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“Bite-Size Bits of Local, National, and Global History”
Downtown in Washington, District of Columbia — The American Northeast (Mid-Atlantic)
 

“Damn the Torpedoes, Full Speed Ahead!”

 
 
"Damn the Torpedoes, Full Speed Ahead!" Marker image. Click for full size.
By Craig Swain, August 4, 2007
1. "Damn the Torpedoes, Full Speed Ahead!" Marker
Inscription. With these legendary words, naval officer David G. Farragut led the Union fleet past Confederate mines (then called torpedoes) and to victory at the Battle of Mobile Bay on August 5, 1864. From the rigging of his flagship, USS Hartford, Farragut directed the clash with the ironclad CSS Tennessee, as shown in this painting of the battle.

Earlier in the Civil War, Farragut gained national prominence by capturing New Orleans after a fierce battle with Confederate forts and ships. President Lincoln had assigned him command of the West Gulf Blockading Squadron. Lincoln believed Farragut was one of the best appointments he made during the war.

(Sidebar): Congress created three new naval ranks, including Full Admiral, especially for David G. Farragut. Admiral Farragut was the son of Jorge Farragut, a Spanish-born mariner and hero of the American Revolution.
 
Erected by Naval Order of the United States and the National Park Service, US Department of the Interior.
 
Location.
Farragut Square image. Click for full size.
By Craig Swain, August 4, 2007
2. Farragut Square
38° 54.112′ N, 77° 2.329′ W. Marker is in Downtown, District of Columbia, in Washington. Marker is at the intersection of Connecticut Avenue NW and I Street NW, on the right when traveling south on Connecticut Avenue NW. Touch for map. Located in Farragut Square. Marker is in this post office area: Washington DC 20006, United States of America.
 
Other nearby markers. At least 8 other markers are within walking distance of this marker. Decatur House (about 700 feet away, measured in a direct line); Jacqueline Bouvier Kennedy (about 700 feet away); Baron von Steuben Memorial (about 700 feet away); Restoration of Jackson Place and Lafayette Square (approx. 0.2 miles away); St. John's Church (approx. 0.2 miles away); Nunziato DiPerna (approx. 0.2 miles away); "The Bachelor" (approx. 0.2 miles away); The Bernard Baruch Bench of Inspiration (approx. 0.2 miles away). Touch for a list and map of all markers in Downtown.
 
More about this marker. The lower left-center is the famous painting of Farragut on the rigging of the Hartford during the Battle of Mobile Bay.

On the upper right is a portrait of Farragut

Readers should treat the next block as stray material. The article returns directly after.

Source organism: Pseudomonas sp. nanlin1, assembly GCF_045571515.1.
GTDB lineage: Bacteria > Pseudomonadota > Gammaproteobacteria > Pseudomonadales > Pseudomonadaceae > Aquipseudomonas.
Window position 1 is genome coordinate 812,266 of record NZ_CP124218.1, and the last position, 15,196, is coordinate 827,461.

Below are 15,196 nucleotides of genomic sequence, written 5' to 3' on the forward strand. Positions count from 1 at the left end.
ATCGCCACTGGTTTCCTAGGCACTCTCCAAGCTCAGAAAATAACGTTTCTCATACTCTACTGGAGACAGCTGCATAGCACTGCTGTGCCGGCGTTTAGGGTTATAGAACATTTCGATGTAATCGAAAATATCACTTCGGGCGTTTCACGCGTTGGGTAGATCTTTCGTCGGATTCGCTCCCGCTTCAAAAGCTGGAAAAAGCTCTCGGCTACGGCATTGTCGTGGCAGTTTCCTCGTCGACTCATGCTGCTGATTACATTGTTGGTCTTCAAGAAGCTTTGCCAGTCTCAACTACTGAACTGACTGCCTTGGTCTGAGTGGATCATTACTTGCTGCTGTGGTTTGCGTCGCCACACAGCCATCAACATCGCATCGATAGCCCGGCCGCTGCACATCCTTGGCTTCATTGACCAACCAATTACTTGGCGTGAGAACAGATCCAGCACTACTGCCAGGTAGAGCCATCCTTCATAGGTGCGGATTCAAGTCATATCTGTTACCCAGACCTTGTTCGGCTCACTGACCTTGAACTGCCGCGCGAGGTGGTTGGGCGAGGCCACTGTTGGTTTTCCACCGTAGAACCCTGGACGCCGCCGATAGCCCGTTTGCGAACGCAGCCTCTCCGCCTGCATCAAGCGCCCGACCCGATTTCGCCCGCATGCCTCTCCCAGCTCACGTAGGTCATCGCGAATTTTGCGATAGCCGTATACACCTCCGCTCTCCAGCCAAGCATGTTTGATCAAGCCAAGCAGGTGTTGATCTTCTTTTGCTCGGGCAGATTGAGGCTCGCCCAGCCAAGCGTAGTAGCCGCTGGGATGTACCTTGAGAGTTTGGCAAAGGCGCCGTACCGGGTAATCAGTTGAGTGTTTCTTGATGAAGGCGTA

David Glasgow Farragut<br>1801-1870 image. Click for full size.
By Allen C. Browne, August 18, 2012
3. David Glasgow Farragut
1801-1870

United States Navy's First:
** Rear Admiral 1862
*** Vice Admiral 1864
**** Full Admiral 1866M
Close-up of photo on marker
listing the dates of his appointments - "David Glasgow Farragut 1801-1870. United States Navy's First * * Rear Admiral 1862, * * * Vice Admiral 1864, * * * * Full Admiral 1866."

On the lower right is a photo of "Vinnie Ream Hoxie, a young female sculptor, carefully researched the life of Farragut and produced Washington DC's first statue of a Civil War hero. The statue was dedicated on April 25, 1881, the nineteenth anniversary of Farragut's capture of New Orleans. The ten-foot figure and the four mortars were cast from the propeller of the Admiral's flagship, USS Hartford.
 
Also see . . .  Admiral Farragut Wikipedia Entry. (Submitted on December 10, 2007, by Craig Swain of Leesburg, Virginia.)
 
Categories. HeroesWar, US Civil
 
An August Morning with Farragut <br> "Damn the Torpedoes, Full Speed Ahead" image. Click for full size.
By Allen C. Browne, August 18, 2012
4. An August Morning with Farragut
"Damn the Torpedoes, Full Speed Ahead"
This Painting by William H. Overend depicts the Admiral Farragut in the rigging of the USS Hartford at the battle of Mobile Bay.
Close-up of picture on the marker
Vinnie Ream Models Admiral Farragut image. Click for full size.
By Allen C. Browne, August 18, 2012
5. Vinnie Ream Models Admiral Farragut
Vinnie Ream Hoxie, a young female sculptor,carefully researched the life of Farragut and produced Washington D.C.'s first statue of a Civil War Hero. The statue was dedicated on April 25, 1881, the nineteenth anniversary of Farragut's capture of New Orleans. The Ten-foot figure and the four mortars were cast from the propeller of the Admiral's flagship, USS Hartford.
Close-up of photo on marker
Admiral Farragut Statue image. Click for full size.
By Craig Swain, August 4, 2007
6. Admiral Farragut Statue
Admiral David Farragut (1801–1870) image. Click for full size.
By Craig Swain, August 4, 2007
7. Admiral David Farragut (1801–1870)
1881 bronze by Vinnie Ream (1847–1914) is approx 10 feet tall on a 16 foot base. “The sculpture, authorized by Congress on April 16, 1872, and four chopped mortars on the base were cast of bronze from the propeller of Admiral Farragutís ship, the U.S.S. Hartford. ... The base is made of granite from Rockland, Maine. The base contains a box with documents relating to Farragutís career, the history of the sculpture, a copy of the ĎArmy and Navy Register,í and a miniature bronze model of the propeller.” —from the Smithsonian Institution Research Information Service (SIRIS) database.
 
 
Credits. This page was last revised on September 10, 2016. This page originally submitted on December 10, 2007, by Craig Swain of Leesburg, Virginia. This page has been viewed 2,725 times since then and 99 times this year. Photos:   1, 2. submitted on December 10, 2007, by Craig Swain of Leesburg, Virginia.   3, 4, 5. submitted on May 5, 2013, by Allen C. Browne of Silver Spring, Maryland.   6, 7. submitted on December 10, 2007, by Craig Swain of Leesburg, Virginia.
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